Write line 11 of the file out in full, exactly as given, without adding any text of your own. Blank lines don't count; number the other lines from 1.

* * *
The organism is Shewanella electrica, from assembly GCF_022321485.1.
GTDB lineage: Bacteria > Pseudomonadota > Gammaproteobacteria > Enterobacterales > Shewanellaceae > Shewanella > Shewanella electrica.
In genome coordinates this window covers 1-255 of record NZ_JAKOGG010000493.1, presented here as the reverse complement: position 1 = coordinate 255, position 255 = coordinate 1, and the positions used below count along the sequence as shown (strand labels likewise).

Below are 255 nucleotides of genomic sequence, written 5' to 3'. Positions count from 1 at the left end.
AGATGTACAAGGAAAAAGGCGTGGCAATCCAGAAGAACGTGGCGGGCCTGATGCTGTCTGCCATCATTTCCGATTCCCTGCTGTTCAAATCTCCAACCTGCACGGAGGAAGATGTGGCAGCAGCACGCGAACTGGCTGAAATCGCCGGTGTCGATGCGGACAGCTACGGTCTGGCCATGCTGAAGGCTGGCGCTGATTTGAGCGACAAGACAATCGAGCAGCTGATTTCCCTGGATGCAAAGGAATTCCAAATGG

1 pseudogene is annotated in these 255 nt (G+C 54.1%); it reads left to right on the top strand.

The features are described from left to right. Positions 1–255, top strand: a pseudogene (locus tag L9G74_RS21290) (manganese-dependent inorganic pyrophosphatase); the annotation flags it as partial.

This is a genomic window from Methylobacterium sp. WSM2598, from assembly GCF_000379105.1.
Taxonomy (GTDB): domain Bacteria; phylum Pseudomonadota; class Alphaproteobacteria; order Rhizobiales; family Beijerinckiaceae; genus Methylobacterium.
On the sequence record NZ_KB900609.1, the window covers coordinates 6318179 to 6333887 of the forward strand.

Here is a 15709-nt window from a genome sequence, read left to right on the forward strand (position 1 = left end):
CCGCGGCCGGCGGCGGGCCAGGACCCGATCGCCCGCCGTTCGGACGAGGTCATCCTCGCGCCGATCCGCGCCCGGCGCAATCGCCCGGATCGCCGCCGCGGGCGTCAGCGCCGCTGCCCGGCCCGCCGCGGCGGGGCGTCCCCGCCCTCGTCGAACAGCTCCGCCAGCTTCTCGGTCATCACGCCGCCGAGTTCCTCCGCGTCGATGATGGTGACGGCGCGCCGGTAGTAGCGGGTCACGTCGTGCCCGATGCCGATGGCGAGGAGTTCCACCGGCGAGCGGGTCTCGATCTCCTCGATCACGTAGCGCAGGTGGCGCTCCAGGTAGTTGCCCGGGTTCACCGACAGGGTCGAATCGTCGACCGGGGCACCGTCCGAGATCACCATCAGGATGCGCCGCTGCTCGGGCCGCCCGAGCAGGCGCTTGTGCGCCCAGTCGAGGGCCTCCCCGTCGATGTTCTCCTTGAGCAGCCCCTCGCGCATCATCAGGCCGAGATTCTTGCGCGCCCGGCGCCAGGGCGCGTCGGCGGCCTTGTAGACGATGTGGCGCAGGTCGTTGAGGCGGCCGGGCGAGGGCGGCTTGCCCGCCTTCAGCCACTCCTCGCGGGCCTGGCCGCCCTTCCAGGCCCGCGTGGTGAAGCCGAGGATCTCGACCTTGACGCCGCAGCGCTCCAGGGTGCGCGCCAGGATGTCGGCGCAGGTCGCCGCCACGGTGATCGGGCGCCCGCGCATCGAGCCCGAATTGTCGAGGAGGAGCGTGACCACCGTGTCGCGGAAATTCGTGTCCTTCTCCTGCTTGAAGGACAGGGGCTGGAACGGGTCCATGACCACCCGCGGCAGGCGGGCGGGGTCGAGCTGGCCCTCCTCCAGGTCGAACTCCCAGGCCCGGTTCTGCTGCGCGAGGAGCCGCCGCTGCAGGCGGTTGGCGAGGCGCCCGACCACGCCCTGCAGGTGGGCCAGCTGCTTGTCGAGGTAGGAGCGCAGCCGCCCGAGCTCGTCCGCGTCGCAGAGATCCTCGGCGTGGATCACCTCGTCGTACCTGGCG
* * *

Here is a 15709-nt window from a genome sequence, read left to right on the forward strand (position 1 = left end):